This is rapid progress but electric vehicles still represent less than 1% of vehicles today, and, most importantly, even if all vehicles were electrified tomorrow, electrical grids would need to be decarbonized and many transport issues are caused simply by the sheer number of vehicles on the road.
Watch full plenary and technical breakout sessions.
A Systemic Approach
“Can we build on this momentum and reach higher?” asked Dasgupta. He noted three priorities beyond EVs: 1) More compact cities to get people out of cars; 2) Building high-quality public transport systems that get people where they need to go; and 3) Building safe walking and cycling infrastructure. If we don’t fundamentally change how we move people and goods, he said, the world is on its way to over 2 billion cars by 2050 and a 60% increase in transport emissions, which is simply unsustainable – not to mention inequitable.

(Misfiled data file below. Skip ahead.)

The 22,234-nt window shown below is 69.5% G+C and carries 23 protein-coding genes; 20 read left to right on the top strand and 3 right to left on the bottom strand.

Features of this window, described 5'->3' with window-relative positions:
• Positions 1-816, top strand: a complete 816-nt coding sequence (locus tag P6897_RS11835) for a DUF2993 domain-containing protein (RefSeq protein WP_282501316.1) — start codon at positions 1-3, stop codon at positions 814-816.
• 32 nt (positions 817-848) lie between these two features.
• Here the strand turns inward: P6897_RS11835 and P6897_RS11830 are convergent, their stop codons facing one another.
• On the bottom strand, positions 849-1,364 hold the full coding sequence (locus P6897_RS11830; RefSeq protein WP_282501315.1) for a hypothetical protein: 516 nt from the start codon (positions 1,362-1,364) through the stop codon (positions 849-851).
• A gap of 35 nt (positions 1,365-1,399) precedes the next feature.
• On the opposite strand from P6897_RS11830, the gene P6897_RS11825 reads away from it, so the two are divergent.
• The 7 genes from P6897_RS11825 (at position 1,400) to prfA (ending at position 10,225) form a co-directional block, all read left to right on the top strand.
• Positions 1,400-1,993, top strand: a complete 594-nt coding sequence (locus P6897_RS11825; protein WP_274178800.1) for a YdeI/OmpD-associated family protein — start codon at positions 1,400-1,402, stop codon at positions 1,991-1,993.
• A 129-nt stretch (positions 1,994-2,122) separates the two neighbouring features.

“We are living in a world where transport actually still leaves many people behind,” said Anna Bjerde, Vice President for Europe and Central Asia at the World Bank. Six out of 10 transport users are women, and yet many do not feel safe using public transport services. “We worry about issues such as female labor force participation and we know that transport has a major role to play in women accessing work,” she said.
In the developing world, where much infrastructure is still being built, there is a huge opportunity to do things differently, said Amitabh Kant, Chief Executive Officer, National Institution for Transforming India (NITI Aayog). “Urban form is critical,” he said. “Cities should not grow and develop based on the requirements of cars but based on public transportation systems… And that is, to my mind, the key to inclusivity.”